Po­lit­i­cal kite fly­ing in spring


A mug’s view

At the time of typ­ing, Win­ston Peters was yet to an­nounce who had won New Zealand’s 2017 gen­eral elec­tion. Doesn’t he re­alise I have a fort­nightly dead­line to meet? What hap­pens when some­thing ac­tu­ally hap­pens and I don’t get to in­clude that hap­pen­ing in this week’s hap­pen­ings? Oh, the out­rage.

For three weeks we have waited. First we waited on spe­cial votes to be counted. Then we waited on MMPne­go­ti­a­tions. In an in­stant 24/7 world this has been im­pos­si­ble stuff to en­dure. Im­pos­si­ble I say. And to think Win­ston lost his elec­torate seat and only got 7 per cent of the vote. Did I men­tion my dead­line?

De­spite the po­lit­i­cal empti­ness there’s been no a lack of words writ­ten or spo­ken about said empti­ness. In­trepid re­porters from the press gallery have made camp in the cor­ri­dors of the Bee­hive and doggedly in­ter­viewed clos­ing el­e­va­tor doors. And colum­nists have con­tin­ued fly­ing po­lit­i­cal kites. All that’s miss­ing is any sort of wind to keep the kites air­borne.

Luck­ily its spring, and I have plenty of hot air.

Three years ago I said Nick Smith should start his own po­lit­i­cal party. From mem­ory I said he should join forces with Colin Craig and the Con­ser­va­tive Party. Boy, did he miss a bul­let.

It was soft, tongue in cheek stuff point­ing to­ward hard po­lit­i­cal re­al­ity – un­der the MMPsys­tem, big par­ties need lit­tle par­ties to be able to form gov­ern­ments. It’s this hard re­al­ity that has dom­i­nated the past three weeks Bee­hive ne­go­ti­a­tions.

What­ever Win­ston chooses to do this time, the Na­tional Party, the coun­tries big­gest and most po­lit­i­cally suc­cess­ful, need fresh op­tions to be able to form gov­ern­ments in the fu­ture. All their other op­tions ap­pear dead. And for the past fort­night that cold-hard re­al­ity has been ex­pressed via the kite fes­ti­val that has been the ‘teal deal’.

It was amaz­ing to see how much a pos­si­ble po­lit­i­cal al­liance be­tween Na­tional and the Greens got talked up. ‘‘Pick up the phone James’’, they said. ‘‘Bill’s just wait­ing for your call.’’

It re­flected the news vac­uum that needed fill­ing. It re­flected how the thought of Win­ston Peters hold­ing all the po­lit­i­cal cards was so un­palat­able. But it also re­flected how in­flu­en­tial cer­tain voices in New Zealand me­dia are.

It sim­ply didn’t seem to mat­ter that the idea – the Greens join­ing hands with Na­tional to form a gov­ern­ment – was batty. There was an agenda to push and push they did, even if no push­ing was re­quired.

No­body summed it up bet­ter than Stuff’s Vernon Small: ‘‘Lets for­get that for 9 years, and more, Na­tional have been us­ing the Greens as the bo­gey men of pol­i­tics; one of the main rea­sons peo­ple should not vote Labour.’’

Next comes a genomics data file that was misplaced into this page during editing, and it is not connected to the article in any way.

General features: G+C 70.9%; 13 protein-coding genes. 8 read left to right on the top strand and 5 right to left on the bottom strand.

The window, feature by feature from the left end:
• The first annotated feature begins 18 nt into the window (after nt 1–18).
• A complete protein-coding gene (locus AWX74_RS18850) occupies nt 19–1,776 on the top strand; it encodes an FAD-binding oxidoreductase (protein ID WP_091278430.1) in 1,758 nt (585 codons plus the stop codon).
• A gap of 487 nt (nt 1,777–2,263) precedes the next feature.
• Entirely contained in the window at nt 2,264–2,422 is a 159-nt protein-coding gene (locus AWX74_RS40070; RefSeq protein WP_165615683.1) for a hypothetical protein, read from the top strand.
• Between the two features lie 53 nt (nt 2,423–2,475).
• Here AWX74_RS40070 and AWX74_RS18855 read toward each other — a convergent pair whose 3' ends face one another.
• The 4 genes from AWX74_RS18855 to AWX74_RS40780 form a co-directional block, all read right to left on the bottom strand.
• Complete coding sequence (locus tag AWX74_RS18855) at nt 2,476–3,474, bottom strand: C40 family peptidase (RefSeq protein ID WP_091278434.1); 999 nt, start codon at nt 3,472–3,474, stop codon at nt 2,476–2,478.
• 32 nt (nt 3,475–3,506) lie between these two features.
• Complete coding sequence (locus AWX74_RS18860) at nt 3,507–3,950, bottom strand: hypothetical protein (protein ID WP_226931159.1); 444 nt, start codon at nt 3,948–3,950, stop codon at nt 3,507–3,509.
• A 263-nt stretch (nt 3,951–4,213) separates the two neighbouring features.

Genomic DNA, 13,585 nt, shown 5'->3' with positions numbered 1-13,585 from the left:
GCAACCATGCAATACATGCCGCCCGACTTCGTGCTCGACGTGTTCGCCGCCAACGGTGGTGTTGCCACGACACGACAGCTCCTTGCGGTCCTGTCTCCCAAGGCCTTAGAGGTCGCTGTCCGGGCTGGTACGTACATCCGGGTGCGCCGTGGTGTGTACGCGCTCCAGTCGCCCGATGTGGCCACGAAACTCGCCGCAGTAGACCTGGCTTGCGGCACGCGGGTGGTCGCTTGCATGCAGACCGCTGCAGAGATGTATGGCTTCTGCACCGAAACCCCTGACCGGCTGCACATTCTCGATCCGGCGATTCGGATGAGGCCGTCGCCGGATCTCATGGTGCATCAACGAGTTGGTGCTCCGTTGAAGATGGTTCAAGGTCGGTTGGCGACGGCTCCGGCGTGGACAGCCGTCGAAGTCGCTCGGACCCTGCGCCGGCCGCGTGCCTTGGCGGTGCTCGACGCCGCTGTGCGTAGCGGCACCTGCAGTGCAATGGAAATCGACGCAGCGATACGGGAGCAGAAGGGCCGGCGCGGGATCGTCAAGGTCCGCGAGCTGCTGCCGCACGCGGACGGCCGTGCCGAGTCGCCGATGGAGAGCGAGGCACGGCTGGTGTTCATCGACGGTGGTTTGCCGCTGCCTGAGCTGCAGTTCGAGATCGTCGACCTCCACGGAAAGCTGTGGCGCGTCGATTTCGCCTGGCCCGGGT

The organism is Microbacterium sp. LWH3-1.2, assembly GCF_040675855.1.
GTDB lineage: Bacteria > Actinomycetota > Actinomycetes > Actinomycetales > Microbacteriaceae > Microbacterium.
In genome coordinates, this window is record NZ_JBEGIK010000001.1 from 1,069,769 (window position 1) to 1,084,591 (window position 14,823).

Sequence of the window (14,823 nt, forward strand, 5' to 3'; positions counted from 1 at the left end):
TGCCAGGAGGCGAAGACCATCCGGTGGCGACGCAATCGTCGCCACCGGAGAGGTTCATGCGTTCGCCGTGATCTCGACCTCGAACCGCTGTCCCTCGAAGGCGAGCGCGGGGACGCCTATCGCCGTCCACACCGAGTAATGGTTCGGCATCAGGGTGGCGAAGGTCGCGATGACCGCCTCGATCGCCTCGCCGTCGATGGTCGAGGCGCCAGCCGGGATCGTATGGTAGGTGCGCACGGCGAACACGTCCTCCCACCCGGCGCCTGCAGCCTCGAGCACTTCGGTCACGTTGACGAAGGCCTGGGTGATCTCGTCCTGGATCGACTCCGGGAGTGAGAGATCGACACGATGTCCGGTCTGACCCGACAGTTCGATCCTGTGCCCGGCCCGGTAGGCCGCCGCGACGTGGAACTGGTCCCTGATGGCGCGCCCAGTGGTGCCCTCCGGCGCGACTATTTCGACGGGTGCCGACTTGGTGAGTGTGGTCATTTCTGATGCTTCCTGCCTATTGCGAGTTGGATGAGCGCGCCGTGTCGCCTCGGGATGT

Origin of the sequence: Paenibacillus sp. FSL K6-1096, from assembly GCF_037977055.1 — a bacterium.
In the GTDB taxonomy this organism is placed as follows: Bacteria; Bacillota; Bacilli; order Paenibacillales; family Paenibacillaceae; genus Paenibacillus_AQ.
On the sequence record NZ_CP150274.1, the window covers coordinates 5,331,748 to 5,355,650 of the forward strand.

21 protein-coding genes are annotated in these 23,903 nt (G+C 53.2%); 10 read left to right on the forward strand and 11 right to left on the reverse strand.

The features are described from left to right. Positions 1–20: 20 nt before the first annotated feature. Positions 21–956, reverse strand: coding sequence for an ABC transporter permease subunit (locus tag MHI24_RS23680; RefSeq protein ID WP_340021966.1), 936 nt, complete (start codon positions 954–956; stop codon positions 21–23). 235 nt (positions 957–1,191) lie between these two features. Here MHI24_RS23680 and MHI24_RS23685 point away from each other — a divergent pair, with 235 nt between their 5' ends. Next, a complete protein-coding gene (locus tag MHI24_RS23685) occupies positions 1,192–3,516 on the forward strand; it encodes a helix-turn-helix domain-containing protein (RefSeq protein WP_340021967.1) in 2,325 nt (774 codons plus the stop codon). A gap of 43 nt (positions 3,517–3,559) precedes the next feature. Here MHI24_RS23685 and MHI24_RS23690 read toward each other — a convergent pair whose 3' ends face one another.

‘‘Lets for­get that in Na­tional folk­lore [the Greens] have been dope-smok­ing, RMA-hug­ging, farmer tax­ing, wel­fare-en­abling, SIS-dis­man­tling, Iraq-de­ploy­ment­loathing, Ha­gar-lov­ing, cowculling, min­ing-deny­ing, cli­mate change-ob­ses­sive, growth-curb­ing, rail­road­ing, mo­tor­way-re­ject­ing, anti-free trade peaceniks. And not very bright or re­al­is­tic ei­ther.’’

James Shaw (Mr 6 per cent) phone Bill English (Mr 44 per cent) and cut a deal? You have got to be jok­ing. As it stands, the re­la­tion­ship be­tween Na­tional and the Greens is toxic.

The very plat­forms the two par­ties stand on are built on the rub­ble of un­der­min­ing each other. Both par­ties would need to com­pro­mise hugely and fun­da­men­tally if they were to form a coali­tion. They would need to com­pletely re­build the very ground their par­ties and sup­port­ers stand on.

All of which makes me think a new po­lit­i­cal party will be floated soon. And once again I reckon the elec­torate seat of Nel­son could/ should/would be the place to start.

The Na­tional Party are on the wrong side of en­vi­ron­men­tal science and it’s a science that is fast go­ing to flood them. Cli­mate change and wa­ter qual­ity are only go­ing to be­come big­ger is­sues, not smaller. Free mar­ket think­ing does not fit neatly into any of this stuff.

A ‘Teal-Deal’ with an en­vi­ron­men­tal po­lit­i­cal party would al­low them to make that pivot. But it would be far eas­ier to start up an en­tirely new po­lit­i­cal party than do the hard yards with the Green Party and make that po­lit­i­cal part­ner­ship ac­cept­able.

Es­tab­lish­ing an all new ‘Teal Party’ would have the added bonus of white-anting the Green Party by look­ing to take over the very is­sues the Greens might feel they have own­er­ship of – is­sues that are in­creas­ingly main­stream and ac­cept­able – while at the same time dis­tanc­ing them­selves from the wider so­cial is­sues pushed by the Green Party – is­sues that to date, con­tinue to be less ac­cepted, es­pe­cially by Na­tional Party sup­port­ers.

Think of it as open heart surgery of a po­lit­i­cal party. Take the heart and leave the morals to those who think pol­i­tics isn’t sim­ply a game of win­ners and losers. Too cyn­i­cal you say?

There are votes in it as the past fort­night of kite fly­ing has shown. I ex­pect there are al­ready polling num­bers to back it up. Now there’s also plenty of col­umn-inches ploughed into the soil about it. Some­thing is sure to sprout from all this fer­tile ground.

Any­one know of an elec­torate seat with a strong vote for both Na­tional and the Greens? Or a Blue-Green his­tory? Teal even?

There’s plenty of hot air in the po­lit­i­cal scene at the mo­ment as we wait for a de­ci­sion on who will gov­ern the coun­try.

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